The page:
If you think the YFT were slow this year you should come down and try the bluefin down here in MHC. Some guys have gone 15+ days without a fish and the radio chatter is on the down and depressed side. I've done 4 days now solo on the small boat with nothing but incidental king macks and bonita. Some guys are doing relatively well on the bluefins (5 to 15 fish in 2+ months of dedicated fishing time) but even they have put in a lot of days with no bites. Seems like the bites now are less than 30 minutes long and 10 bites or less in a very small area. There's a lot of bait but hardly any tuna marks, slicks, or busting of bait- not even a tenth of a percent of what we had in the 90's off Hatteras or the early 2000's off MHC. And with 50 to 100 boats on a decent weather day it makes it tough. Even the 10 to 30 boats on the rougher days seem to put the fish down when a bite or 2 happens and everybody moves to that spot. I think it's just a very small number of fish compared to what we used to have, and they have totally figured out that they don't want to be anywhere near the sound of a boat for very long. At least we still catch some YFT most every trip out of OI.
I just got second-hand word today (reliable local fisherman) of a local MHC longliner who said their boat discarded over 200 giant bluefin discarded on their last trip off NC because they aren't allowed to keep them. They reportedly landed over 7,000 lb of swordfish, but I guess the rules don't allow them to keep the bluefin. Seems like this happens every winter. The last 10 years the OI longliners occasionally had this kind of interaction also (again, second-hand reports from local commercial fishermen over the years). It's too bad longling isn't more selective on species and that for whatever reason the giants don't seem to survive on the hook all night to be released alive.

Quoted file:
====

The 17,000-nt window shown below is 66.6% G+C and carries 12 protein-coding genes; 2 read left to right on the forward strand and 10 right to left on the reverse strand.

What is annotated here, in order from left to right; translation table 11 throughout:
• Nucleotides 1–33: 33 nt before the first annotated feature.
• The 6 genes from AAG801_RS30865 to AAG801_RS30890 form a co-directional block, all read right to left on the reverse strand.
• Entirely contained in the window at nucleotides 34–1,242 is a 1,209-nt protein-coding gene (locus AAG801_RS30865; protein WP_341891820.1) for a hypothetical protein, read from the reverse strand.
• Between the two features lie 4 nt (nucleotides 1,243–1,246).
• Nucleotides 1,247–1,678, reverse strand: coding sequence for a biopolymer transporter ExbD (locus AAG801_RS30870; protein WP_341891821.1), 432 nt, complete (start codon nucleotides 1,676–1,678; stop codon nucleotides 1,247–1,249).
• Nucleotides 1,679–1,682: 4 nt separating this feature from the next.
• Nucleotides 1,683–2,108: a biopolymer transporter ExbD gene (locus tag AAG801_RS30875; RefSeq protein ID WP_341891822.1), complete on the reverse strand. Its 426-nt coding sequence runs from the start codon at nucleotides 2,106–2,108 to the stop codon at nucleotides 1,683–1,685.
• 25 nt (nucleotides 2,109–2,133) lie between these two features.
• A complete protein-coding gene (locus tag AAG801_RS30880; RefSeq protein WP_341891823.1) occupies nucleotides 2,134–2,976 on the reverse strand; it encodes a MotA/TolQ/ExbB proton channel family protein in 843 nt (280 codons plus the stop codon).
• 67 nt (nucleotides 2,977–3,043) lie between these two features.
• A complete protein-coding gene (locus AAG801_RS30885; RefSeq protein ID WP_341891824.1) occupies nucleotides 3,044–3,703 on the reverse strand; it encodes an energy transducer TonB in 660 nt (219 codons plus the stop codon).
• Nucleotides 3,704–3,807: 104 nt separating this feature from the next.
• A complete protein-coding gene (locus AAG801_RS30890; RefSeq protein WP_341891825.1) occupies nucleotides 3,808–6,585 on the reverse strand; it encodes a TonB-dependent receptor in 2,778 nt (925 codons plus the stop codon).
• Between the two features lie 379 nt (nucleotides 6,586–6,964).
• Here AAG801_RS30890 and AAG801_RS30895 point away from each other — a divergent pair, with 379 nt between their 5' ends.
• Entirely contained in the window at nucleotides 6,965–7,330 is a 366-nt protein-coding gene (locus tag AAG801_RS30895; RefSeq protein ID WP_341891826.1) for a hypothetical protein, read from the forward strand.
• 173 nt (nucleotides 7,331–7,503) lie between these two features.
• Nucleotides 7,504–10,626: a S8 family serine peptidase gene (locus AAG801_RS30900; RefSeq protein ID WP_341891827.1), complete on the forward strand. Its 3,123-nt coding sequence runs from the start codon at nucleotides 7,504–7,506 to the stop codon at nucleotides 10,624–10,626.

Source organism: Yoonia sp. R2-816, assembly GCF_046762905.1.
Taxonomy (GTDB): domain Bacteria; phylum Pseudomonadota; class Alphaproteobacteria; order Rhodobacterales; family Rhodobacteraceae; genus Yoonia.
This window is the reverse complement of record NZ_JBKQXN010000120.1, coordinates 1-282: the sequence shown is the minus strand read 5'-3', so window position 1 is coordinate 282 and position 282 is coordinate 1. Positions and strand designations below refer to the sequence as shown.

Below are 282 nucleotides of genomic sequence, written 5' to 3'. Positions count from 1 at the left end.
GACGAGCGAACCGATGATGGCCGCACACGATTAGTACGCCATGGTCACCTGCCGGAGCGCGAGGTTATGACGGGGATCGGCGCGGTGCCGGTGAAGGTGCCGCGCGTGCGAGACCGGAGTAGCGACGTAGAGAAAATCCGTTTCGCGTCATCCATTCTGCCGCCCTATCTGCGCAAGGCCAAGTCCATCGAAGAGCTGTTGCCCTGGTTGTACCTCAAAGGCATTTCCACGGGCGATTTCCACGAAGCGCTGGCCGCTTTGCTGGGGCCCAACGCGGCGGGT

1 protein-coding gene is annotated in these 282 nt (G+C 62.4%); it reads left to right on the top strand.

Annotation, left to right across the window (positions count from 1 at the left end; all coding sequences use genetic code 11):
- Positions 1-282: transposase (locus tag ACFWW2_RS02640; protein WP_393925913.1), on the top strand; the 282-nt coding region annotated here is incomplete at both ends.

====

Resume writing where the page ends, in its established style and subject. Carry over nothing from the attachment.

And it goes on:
Between this and their massive overfishing in the Med and elsewhere (50,000+ tons per year), plus they're being kept in pens by the thousands over in the Med (which prevents them from migrating our way), I'm getting more and more concerned about the bluefin and our fishing future for them here in the US. But this year's season is open for another couple days so I'm going to try to make it out 1 or 2 more days to try to get one or at least practice up for next year. I feel guilty for wanting to kill some given their apparent depletion, but it's a fishery I've been in for 15 years (thanks TZ) and it's more addictive and challenging than any form of fishing I've done. Hopefully they are not badly depleted and their poor showing here in NC the past 5+ years is due to some kind of change in their environment that we are unaware of. The Canadians have had some of their best giant bluefin fishing the past couple years with reports of Hatteras-like numbers and easy chunking them at the side of the boat, so maybe they are just not coming to inshore NC like they used to and are hanging out somewhere else in the Winter that we haven't figured out yet.